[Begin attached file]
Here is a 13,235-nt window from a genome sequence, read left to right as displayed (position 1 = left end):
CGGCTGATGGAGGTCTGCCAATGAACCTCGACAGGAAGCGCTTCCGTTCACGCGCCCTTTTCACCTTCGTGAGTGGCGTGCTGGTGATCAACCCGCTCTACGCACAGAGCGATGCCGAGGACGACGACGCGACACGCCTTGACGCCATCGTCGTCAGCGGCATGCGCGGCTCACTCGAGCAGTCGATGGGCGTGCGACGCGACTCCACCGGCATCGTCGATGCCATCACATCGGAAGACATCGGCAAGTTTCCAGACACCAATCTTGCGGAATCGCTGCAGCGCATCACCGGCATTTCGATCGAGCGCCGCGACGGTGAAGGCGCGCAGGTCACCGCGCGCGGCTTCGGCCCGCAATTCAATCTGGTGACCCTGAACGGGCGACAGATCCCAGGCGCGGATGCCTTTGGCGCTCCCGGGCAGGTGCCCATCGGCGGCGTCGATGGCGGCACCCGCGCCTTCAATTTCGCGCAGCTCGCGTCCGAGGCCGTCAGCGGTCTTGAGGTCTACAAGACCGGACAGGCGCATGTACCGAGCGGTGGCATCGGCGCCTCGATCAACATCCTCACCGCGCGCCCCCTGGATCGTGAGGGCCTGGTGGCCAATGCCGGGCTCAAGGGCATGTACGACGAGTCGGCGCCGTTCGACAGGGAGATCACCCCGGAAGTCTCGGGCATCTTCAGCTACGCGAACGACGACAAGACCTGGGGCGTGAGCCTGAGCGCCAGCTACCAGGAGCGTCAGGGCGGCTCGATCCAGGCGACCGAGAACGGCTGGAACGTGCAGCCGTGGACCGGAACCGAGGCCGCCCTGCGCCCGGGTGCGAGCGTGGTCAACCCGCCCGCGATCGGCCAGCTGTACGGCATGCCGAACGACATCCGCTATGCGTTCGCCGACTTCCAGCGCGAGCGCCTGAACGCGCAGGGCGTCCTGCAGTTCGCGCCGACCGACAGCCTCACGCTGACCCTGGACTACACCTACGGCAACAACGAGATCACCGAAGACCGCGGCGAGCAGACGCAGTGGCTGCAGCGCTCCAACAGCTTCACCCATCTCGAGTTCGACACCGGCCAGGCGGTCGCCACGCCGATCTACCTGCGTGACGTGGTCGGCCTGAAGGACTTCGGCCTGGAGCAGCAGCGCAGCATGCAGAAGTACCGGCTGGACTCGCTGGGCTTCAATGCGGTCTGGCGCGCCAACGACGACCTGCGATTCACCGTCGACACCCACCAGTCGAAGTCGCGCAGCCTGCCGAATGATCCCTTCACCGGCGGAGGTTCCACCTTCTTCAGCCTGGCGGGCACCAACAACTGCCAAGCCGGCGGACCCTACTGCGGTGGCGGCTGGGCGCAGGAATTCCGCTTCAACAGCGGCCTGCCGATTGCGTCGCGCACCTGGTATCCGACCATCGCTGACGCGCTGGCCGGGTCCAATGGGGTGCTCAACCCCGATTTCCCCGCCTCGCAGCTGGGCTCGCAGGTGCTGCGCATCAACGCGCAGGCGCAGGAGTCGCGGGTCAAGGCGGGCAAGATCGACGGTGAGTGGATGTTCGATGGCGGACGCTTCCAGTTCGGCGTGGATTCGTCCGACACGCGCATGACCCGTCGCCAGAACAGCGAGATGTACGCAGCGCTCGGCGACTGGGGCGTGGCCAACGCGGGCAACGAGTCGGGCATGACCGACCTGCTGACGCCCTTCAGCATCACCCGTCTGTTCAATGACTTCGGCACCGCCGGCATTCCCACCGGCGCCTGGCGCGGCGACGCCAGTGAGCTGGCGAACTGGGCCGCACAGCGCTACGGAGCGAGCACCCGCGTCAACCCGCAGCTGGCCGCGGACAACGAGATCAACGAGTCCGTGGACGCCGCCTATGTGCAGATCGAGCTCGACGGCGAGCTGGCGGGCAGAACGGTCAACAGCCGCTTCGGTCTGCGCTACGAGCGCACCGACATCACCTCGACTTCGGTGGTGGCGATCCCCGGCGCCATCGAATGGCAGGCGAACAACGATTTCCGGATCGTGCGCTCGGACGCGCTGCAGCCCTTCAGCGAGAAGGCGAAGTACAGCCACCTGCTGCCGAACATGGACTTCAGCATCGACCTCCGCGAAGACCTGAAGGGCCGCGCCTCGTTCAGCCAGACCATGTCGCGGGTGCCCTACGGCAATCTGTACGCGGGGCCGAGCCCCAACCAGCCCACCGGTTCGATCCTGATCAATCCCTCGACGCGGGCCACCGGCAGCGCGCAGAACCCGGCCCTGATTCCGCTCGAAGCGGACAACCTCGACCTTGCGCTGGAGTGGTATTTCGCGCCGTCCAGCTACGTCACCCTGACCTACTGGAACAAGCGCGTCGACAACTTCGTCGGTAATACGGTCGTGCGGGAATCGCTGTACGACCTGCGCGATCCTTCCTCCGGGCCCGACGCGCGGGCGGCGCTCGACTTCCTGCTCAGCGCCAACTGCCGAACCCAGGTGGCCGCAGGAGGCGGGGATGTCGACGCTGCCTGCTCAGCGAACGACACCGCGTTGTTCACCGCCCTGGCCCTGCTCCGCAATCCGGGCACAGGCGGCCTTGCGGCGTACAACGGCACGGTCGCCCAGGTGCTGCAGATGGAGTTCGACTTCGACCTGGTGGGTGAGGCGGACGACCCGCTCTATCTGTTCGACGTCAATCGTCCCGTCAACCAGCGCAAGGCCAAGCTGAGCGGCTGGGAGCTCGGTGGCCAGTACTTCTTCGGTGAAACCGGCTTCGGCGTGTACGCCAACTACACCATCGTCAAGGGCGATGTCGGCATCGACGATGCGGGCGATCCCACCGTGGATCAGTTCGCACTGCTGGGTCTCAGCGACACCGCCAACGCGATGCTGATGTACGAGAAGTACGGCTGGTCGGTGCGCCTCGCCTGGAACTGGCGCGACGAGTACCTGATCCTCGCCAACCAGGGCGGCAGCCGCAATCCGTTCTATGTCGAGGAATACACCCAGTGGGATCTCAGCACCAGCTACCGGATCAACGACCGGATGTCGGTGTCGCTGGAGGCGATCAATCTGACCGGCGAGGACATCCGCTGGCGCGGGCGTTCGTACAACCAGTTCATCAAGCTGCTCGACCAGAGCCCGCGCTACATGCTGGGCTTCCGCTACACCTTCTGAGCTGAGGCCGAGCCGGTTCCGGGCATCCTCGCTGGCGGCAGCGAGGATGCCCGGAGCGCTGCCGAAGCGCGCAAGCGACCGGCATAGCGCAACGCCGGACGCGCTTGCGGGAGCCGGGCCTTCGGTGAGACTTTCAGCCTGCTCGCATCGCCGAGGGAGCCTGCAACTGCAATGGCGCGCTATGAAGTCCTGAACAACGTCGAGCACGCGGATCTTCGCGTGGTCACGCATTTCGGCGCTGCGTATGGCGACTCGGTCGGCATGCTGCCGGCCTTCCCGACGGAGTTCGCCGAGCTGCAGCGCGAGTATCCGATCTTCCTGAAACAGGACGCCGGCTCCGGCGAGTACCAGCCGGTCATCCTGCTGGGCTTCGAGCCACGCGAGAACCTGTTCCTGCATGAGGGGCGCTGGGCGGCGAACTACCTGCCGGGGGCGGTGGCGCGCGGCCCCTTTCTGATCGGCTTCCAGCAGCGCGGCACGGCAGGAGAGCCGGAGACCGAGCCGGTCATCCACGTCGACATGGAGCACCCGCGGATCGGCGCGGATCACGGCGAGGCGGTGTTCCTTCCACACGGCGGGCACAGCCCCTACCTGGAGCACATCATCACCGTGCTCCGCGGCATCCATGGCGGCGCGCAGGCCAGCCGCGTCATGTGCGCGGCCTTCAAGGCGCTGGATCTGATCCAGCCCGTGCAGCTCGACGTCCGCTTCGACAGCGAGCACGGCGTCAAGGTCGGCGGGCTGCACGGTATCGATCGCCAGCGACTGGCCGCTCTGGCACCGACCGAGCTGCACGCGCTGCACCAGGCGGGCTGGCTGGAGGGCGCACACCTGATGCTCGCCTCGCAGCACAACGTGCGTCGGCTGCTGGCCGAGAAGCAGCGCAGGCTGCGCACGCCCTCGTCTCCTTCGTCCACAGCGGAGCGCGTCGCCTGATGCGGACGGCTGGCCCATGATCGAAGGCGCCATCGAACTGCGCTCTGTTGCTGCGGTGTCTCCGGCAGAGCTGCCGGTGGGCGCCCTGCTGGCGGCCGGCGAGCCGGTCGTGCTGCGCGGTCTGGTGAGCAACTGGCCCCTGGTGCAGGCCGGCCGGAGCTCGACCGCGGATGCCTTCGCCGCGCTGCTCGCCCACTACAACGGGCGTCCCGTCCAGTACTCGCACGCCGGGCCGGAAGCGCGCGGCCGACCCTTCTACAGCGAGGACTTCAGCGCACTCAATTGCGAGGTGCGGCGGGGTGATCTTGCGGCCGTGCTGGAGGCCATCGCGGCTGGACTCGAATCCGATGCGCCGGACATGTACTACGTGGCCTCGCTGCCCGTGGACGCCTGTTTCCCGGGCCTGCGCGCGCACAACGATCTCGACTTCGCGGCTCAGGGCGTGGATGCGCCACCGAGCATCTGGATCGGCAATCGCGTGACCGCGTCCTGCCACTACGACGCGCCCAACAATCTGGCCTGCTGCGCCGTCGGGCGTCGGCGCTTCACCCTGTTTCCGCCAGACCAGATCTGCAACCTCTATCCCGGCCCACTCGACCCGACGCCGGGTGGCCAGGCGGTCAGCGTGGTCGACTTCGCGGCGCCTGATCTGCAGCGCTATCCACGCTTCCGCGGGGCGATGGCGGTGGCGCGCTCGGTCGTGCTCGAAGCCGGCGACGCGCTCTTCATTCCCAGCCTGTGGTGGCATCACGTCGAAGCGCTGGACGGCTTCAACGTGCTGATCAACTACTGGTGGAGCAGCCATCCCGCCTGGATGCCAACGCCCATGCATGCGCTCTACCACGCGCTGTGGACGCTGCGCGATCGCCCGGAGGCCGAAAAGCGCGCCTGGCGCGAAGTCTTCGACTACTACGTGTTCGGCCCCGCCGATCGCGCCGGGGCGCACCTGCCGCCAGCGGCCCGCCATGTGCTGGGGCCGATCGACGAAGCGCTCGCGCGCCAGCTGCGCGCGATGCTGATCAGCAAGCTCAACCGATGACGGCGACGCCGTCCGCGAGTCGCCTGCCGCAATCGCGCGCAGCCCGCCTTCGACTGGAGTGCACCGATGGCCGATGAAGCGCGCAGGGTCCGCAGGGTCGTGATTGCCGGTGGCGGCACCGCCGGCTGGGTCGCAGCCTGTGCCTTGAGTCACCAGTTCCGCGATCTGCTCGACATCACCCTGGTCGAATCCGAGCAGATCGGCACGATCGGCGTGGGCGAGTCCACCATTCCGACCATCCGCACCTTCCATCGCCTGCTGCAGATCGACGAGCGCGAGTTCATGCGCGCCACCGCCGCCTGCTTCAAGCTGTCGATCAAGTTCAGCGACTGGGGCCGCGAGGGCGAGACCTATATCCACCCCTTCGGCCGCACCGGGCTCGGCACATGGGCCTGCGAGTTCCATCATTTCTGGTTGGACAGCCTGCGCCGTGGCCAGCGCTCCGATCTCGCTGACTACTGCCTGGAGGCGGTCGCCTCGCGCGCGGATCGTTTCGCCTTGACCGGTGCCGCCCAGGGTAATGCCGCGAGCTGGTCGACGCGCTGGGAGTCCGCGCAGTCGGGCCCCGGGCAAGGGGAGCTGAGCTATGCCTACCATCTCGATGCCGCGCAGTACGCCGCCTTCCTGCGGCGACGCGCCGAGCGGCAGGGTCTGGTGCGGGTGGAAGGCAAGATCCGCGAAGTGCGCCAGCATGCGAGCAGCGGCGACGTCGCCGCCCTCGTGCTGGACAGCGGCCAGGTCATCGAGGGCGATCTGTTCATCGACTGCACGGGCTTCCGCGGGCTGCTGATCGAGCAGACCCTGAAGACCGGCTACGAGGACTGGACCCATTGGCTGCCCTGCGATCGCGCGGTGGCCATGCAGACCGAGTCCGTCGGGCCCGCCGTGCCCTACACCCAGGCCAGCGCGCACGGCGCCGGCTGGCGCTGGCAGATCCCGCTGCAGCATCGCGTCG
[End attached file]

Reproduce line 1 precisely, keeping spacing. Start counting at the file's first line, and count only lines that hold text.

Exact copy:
Here is a 13,235-nt window from a genome sequence, read left to right as displayed (position 1 = left end):